When mixing a gin with a mixer, a gin can sometimes turn a milky, hazy colour. This happens when the oils and flavour compounds, which have been held in suspension by the alcohol, are suddenly freed from suspension releasing their flavours and visible oils. There are some gins that louche and many more that don’t. Louching is not a reflection on the quality of a gin.

Low and High Wines

Some gin makers produce their own base alcohol from grain. Often called Grain to Glass (see Glass to Grain), the production of making your own base alcohol is expensive and time consuming. Low wines are the first distillate that come off during the distillation process. The liquid at this stage is normally in the low to mid 20% ABV range but can be as low as 10% ABV. High wines are produced at the next stage of distillation and often sit between 20% to 65% ABV. This is the liquid from the first distillation that’s been redistilled to increase the ABV to a higher percentage. The aim, depending on the spirit being made, is to increase the ABV to a high number. With gin, the distiller is looking to achieve an ABV of 96.5% ABV. The spirit at this stage, should be stripped of all colour and aromas, providing a clean spirit for use in the gin making process.



Softening or breaking into pieces, using a liquid. For example, botanicals or fruit are left to soak in gin, which results in flavour and colour being absorbed by the gin.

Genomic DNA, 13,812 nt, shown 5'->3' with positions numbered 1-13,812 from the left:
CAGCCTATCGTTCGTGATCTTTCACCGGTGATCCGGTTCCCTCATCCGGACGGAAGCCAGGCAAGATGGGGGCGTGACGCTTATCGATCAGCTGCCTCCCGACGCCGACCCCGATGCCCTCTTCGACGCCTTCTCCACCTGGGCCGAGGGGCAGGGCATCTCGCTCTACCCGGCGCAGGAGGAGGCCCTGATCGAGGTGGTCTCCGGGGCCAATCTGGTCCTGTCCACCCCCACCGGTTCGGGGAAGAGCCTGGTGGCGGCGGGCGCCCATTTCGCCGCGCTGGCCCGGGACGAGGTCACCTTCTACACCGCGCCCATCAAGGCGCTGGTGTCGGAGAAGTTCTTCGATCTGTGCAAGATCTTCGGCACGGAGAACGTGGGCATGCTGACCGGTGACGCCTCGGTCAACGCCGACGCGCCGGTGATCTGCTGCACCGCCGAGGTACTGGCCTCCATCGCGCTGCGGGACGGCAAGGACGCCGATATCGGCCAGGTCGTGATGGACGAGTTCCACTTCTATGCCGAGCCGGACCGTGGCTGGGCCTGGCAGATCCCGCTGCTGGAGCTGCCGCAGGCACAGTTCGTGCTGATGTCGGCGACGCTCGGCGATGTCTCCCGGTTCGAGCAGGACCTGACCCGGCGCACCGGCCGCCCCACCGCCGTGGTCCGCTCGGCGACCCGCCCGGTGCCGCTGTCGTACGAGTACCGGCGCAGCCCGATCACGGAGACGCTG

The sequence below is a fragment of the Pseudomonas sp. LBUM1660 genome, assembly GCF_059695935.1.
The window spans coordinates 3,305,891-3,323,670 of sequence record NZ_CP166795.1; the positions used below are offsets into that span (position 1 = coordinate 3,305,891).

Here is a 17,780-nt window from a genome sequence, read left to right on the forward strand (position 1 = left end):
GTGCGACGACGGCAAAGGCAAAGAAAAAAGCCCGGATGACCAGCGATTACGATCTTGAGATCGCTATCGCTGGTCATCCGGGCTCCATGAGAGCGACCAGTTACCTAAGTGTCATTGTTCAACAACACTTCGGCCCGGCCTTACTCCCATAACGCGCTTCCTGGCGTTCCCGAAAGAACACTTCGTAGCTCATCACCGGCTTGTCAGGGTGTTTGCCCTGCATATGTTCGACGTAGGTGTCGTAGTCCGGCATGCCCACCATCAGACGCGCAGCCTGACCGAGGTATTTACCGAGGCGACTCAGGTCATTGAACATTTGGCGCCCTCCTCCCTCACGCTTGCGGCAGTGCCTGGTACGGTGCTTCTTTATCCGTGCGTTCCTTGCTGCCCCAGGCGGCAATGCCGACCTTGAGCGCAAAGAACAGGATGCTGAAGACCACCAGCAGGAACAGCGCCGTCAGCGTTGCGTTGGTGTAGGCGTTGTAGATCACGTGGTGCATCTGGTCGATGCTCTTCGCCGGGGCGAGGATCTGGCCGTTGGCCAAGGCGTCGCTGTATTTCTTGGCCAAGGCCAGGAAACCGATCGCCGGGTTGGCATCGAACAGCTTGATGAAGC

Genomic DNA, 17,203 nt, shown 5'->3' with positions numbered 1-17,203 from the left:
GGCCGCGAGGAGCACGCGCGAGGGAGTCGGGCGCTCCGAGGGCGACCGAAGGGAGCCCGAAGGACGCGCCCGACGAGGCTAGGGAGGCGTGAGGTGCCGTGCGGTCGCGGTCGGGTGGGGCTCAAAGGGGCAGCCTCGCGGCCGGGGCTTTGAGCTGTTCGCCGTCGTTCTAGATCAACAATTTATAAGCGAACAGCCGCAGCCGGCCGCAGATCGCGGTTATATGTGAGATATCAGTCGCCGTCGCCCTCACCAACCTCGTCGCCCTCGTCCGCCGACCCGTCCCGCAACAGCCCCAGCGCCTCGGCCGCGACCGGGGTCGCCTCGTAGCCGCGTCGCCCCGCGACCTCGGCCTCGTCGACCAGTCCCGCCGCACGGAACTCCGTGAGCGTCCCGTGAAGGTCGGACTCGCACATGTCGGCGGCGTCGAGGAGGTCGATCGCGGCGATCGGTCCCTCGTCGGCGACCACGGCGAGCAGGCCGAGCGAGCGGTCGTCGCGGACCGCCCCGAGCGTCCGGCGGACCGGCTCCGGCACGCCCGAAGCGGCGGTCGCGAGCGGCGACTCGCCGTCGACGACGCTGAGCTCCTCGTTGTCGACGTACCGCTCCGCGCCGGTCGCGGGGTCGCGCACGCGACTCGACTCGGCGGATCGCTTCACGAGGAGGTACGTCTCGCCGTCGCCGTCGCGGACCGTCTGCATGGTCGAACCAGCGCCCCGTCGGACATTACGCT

The Martini is considered to be a classic cocktail. It uses vermouth and gin or vodka and should be served in a chilled Martini glass and traditionally garnished with an olive or twist of lemon. There are a number of Martini variations, including a Dry or Wet Martini, 50/50 Martini, Dirty Martini, Gibson Martini and more.


The mash is the combination of liquid and raw materials, in the case of making ethanol, this would be of agricultural origin, which includes crops or grapes, ideally with high concentration of natural sugars or carbohydrates, which can be converted to sugars. The mash is then put through the distillation process a number of times to create the desired strength and type of ethanol.

Master Distiller

It’s a term that can be banded about and used with marketing bravado, but a true master distiller can comfortably produce a spirit to the highest of standards. Through years of practical experience, learning the nuances of the distillation process, a master distiller can capture the very best liquids from the distillation process. Often in charge of maintaining quality, along with recipe development and more, the job of a master distiller can be varied and diverse.


Where a cocktail requires some of the ingredients to be muddled, a muddler is used; a long tool similar to a small rolling pin with a dimpled or textured end. Ingredients, fruits or herbs are crushed or ‘muddled’ in the bottom of a glass or vessel to release flavours and aromas.

Multi-Shot Distillation